In this episode of the NextWave Private Equity Podcast, Andrew Wollaston, Global Private Equity Transactions Leader, and Peter Witte, Global Private Equity Lead Analyst, join Winna Brown to discuss how PE firms are planning for a potential market correction and the opportunities it might afford.
Private equity (PE) is an increasingly important contributor to the global economy. The PE industry has doubled in size since the 2008 recession, with US$3.4t in assets currently under management (AUM), a figure that is expected to increase to $5t over the next 3-5 years. With over $700B in “dry powder” available in PE funds across the world, an economic downturn will likely present compelling opportunities to deploy capital reserves when prices are more attractive to investors.
While PE-backed companies performed generally well during the GFC, over the last decade, the PE model has evolved in a number of ways that make it even better prepared for future downturns. Funds have improved operating capabilities to help companies make smart decisions in the face of increased volatility. And their wholesale expansion into adjacent asset classes – credit in particular – gives funds new means of providing support in ways they largely couldn’t just a decade ago.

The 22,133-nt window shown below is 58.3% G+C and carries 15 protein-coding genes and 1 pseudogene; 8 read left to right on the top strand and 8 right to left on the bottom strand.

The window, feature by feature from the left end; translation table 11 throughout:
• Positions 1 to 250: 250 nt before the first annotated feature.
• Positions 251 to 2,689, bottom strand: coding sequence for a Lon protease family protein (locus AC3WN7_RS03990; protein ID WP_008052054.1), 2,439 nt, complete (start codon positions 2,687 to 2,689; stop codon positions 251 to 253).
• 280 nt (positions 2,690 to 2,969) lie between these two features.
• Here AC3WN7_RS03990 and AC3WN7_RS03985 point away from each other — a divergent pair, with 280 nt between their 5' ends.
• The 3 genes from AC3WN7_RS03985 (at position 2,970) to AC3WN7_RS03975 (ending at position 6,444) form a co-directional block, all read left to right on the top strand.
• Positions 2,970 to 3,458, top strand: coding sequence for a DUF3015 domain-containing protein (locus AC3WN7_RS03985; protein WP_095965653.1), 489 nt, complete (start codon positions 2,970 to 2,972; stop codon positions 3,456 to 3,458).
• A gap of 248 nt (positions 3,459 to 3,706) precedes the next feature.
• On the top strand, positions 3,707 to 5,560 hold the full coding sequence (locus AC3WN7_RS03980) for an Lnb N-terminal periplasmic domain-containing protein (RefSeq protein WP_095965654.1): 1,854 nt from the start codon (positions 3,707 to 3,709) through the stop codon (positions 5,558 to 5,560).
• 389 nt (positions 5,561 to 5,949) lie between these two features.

Perhaps most importantly, as consensus grows regarding the lateness of the current macro cycle, PE firms are already planning for a potential market correction and the opportunities it might afford.
In a number of important ways, PE firms are better prepared for a downturn than they were a decade ago:
- The industry has more capital at its disposal.
- PE has diversified in ways that increase its resilience.
- PE firms have expanded their operating capabilities.
- LPs are more sophisticated and have access to better portfolio management tools.
- Perhaps most significantly, PE firms are prepared to deploy more aggressively than during the 2008 recession
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Duration 26m 16s
In this seriesseries overview